Lower fertility and later age at first birth in cities18 ,19 could increase breast cancer incidence in areas with high population density. Elevated exposure to traffic-related air pollution20 or to light at night21 have also been suggested as possible links between breast cancer and urbanicity. Increased alcohol consumption in urban areas17 also could increase breast cancer risk. There is evidence of an association between agricultural pesticides and prostate cancer. Population density can serve as a proxy for an urban–rural divide with pesticide exposure higher in farming areas.22 Finally, population density could be associated with lung cancer incidence because of increased exposure to traffic-related air pollution23 and because smoking is more prevalent in urban communities.24
Materials and methods
All persons with residence in Denmark as of 1 January 2004 were followed through 2008 for cancer incidence, death or emigration, whichever came first. Individual information on all residents came from registers in Statistics Denmark and follow-up for cancer was made through linkage to the Danish Cancer Register using a personal identification number. Permission was obtained from the Danish Data Protection Agency. Populations were limited to individuals younger than 84 years because of missing data on education for older age groups. The breast cancer study population was restricted to those 30 years or more to ensure that most had completed their educations. For prostate and lung cancer, individuals younger than 50 years were excluded since few are diagnosed before this age.
Since a cancer diagnosis can result in major life events (eg, job loss), individual characteristics were measured 2 years prior to diagnosis. Information on those censored was measured in 2004. Characteristics of neighbourhoods where individuals lived in 1995 were used to allow for a latency period between neighbourhood exposure and diagnosis. The year 1995 was chosen because a 10-year incubation period between risk factor and diagnosis is often used in cohort studies. In 2006, 1.4% and 4.4% of all Danes between 50 and 83 years moved across and within municipality boarders, respectively.19 Individuals not present in Denmark when individual- and area-level factors were measured were excluded.
Individual-level factors included age, sex, marital status, education, family disposable income and occupation-based SES. Age was divided into 5-year age groups. Education, measured as the highest obtained education, was recoded according to the International Standard Classification of Education25 and collapsed into basic, non-tertiary and tertiary education. Disposable income was measured as annual family income after taxation and interest deflated to 2000 price levels divided by the number of household members elevated by a factor of 0.6. This is routinely done by official economic institutions in Denmark to account for the economic advantages of sharing costs in households.26 Marital status was dichotomised into cohabiting/married or not. Occupation-based SES was based on the six-class European Socio-Economic Classification27: Salariat, intermediate employee, small employers and self-employed, lower white collar, skilled manual and semi- or unskilled. Persons not employed were grouped into four additional categories: students, unemployed, disability pensioners and pensioners. Pensioners were classified according to last position if they had had any after 1990. Individuals under age 60 who had been unemployed for more than 2 years were categorised as unemployed; individuals who had been unemployed under 2 years were classified according to last position.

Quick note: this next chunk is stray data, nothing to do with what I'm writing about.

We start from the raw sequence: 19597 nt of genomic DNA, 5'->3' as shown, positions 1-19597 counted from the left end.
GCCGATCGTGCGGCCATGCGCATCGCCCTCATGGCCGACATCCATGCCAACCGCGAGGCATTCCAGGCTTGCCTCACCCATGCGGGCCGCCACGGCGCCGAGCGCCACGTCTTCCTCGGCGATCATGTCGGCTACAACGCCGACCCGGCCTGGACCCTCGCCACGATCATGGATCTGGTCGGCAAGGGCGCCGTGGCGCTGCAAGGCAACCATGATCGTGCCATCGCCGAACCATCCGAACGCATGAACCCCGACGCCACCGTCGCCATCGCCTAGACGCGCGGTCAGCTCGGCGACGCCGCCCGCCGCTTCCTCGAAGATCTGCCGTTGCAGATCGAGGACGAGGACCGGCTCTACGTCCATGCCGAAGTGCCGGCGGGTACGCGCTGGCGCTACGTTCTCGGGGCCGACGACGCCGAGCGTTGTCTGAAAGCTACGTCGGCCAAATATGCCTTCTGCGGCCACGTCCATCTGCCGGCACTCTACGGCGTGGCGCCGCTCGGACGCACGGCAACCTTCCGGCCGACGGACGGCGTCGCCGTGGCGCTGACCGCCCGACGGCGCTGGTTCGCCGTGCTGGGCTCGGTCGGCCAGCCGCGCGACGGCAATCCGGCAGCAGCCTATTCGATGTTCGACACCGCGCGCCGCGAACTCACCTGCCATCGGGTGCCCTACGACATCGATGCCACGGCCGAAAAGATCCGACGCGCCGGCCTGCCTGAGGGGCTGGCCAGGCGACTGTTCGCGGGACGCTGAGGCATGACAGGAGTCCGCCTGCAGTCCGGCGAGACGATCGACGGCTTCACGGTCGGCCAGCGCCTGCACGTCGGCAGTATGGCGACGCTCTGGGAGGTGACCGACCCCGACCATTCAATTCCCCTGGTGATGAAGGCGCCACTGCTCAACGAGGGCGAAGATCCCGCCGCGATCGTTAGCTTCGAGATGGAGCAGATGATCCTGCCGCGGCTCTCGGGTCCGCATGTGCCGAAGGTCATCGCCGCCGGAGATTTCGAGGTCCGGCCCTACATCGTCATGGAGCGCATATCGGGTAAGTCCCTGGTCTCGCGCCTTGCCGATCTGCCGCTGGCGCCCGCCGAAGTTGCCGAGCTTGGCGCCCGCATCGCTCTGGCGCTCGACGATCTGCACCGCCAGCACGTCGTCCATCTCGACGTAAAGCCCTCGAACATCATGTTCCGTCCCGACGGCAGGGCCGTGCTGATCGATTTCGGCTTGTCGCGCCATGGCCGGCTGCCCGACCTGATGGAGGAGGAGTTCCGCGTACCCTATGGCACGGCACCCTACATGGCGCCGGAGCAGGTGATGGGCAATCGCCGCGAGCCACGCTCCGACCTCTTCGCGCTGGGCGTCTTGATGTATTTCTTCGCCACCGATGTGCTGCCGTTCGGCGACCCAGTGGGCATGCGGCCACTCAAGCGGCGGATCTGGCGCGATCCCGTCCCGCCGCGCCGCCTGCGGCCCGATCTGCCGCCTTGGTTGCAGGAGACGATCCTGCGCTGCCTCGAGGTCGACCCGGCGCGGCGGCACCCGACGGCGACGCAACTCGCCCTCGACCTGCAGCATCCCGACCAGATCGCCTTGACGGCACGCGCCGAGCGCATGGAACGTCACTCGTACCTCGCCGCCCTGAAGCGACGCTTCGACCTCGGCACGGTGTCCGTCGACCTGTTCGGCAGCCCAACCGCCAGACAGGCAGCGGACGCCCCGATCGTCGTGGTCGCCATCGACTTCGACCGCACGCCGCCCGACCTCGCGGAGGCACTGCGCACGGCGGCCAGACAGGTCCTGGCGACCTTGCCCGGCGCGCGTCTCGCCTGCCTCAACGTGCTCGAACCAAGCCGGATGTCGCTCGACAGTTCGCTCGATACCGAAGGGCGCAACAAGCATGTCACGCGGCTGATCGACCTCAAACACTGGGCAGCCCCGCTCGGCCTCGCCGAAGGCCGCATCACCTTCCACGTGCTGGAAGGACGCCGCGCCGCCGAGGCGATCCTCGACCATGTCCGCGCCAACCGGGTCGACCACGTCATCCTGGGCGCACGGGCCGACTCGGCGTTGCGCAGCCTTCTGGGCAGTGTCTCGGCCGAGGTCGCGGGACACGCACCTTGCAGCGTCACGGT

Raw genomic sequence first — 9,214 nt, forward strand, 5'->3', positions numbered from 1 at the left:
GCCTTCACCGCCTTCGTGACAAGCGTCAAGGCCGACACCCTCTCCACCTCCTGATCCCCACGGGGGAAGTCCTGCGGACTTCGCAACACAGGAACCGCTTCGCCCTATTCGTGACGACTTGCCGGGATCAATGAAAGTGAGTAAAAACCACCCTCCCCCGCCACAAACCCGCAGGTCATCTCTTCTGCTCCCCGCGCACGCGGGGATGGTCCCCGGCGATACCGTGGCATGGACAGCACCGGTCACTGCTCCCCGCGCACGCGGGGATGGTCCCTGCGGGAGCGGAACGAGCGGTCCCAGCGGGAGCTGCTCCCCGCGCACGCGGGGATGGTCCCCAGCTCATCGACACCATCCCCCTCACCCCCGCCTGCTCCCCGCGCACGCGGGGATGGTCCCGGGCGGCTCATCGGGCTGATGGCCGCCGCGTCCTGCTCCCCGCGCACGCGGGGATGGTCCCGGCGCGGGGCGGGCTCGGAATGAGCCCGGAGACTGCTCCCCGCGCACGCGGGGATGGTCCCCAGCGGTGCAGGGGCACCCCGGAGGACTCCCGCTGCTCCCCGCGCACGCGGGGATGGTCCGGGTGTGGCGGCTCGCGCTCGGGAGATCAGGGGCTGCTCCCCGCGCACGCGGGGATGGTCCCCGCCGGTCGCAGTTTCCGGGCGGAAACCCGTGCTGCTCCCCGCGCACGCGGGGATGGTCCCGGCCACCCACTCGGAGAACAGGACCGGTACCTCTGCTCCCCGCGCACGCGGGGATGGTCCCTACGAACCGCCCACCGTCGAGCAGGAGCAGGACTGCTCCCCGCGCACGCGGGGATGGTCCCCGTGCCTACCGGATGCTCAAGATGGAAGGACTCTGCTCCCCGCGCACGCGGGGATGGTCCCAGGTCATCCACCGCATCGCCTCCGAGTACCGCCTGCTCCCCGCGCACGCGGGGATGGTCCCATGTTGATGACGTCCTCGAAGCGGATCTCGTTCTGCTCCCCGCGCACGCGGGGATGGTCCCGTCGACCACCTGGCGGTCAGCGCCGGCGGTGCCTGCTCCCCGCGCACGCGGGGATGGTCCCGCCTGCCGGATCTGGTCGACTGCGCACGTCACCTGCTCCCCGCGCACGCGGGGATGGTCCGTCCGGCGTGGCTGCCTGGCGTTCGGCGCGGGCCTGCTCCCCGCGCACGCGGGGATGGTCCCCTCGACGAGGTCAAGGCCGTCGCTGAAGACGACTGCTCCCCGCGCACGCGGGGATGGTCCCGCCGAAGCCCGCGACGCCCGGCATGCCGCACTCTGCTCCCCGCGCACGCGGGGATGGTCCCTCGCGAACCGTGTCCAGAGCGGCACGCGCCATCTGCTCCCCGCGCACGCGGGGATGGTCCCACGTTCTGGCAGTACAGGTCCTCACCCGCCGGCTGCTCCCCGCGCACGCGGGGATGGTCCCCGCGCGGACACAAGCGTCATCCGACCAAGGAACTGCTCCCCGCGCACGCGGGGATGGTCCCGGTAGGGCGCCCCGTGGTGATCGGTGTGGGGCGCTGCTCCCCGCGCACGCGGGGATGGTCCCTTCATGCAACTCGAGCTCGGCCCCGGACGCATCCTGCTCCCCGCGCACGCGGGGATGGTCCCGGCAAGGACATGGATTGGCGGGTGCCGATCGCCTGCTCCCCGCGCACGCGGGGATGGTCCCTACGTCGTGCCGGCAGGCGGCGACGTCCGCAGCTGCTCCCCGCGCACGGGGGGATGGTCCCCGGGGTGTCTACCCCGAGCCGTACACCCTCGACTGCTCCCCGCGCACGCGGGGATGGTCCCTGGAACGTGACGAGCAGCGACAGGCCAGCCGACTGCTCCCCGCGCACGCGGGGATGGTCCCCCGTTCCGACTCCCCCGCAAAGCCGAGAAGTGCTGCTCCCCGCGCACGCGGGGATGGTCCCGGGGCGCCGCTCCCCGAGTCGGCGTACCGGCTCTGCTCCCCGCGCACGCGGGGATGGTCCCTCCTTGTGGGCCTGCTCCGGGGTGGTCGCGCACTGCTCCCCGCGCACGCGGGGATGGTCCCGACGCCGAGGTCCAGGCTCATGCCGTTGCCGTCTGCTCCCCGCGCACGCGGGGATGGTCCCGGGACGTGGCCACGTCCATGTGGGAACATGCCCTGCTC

Previous investigations in Denmark have found that the three cancers are associated with individual education, disposable income and social class when mutually adjusted.11 ,12 ,28 All three factors were therefore included in the analysis.
Individual information on invitation (compliance 70%) to organised breast cancer screening was included in analyses of breast cancer incidence. Mammography is offered every second year to all women aged 50–69 years. It was introduced in different years across counties beginning in Copenhagen city in 1991, but for 75% of the country, the programme was initiated in 2007–2008. Due to higher incidence in the initial 2-year screening wave,29 the factor was coded ‘never invited to screening’, ‘screening introduced within two years’ and ‘screening introduced two or more years ago’. For inhabitants living in counties where screening was introduced during follow-up risk time was distributed to screening categories according to screening start.
ALSES was calculated for all parishes (n=2121) as the proportion of unemployed between 20 and 60 years. Population density was calculated as the number of persons (all ages) per square kilometre. Quartiles were 0–28, 29–49, 50–164 and 165+ persons per square kilometre. A parish is an area sharing a church and is the smallest geographical unit in Danish registers. They have no political or administrative purpose, and in 1995, they differed in size from 0.1 to 156.0 km2 (median=16 km2). Parish populations ranged from 8 to 20 442 persons (median=1107). Unemployment and population density were chosen because these factors appear to represent significant determinations of all-cause mortality.30
Hazard rates were estimated using shared frailty models, which are multilevel random effect models for survival data accounting for a latent multiplicative effect on the hazard function, the ‘frailty’. A multilevel framework is useful because it assumes that inhabitants living in the same parish have risk in common, that is, neighbourhood environment. Individuals in a parish are therefore not treated as being independent; they are assumed to share the same frailty. The term frailty refers to the random components of the variance in cancer incidence in the parish. The shared frailty model allows individuals to be nested within parishes and the intercept to vary between parishes.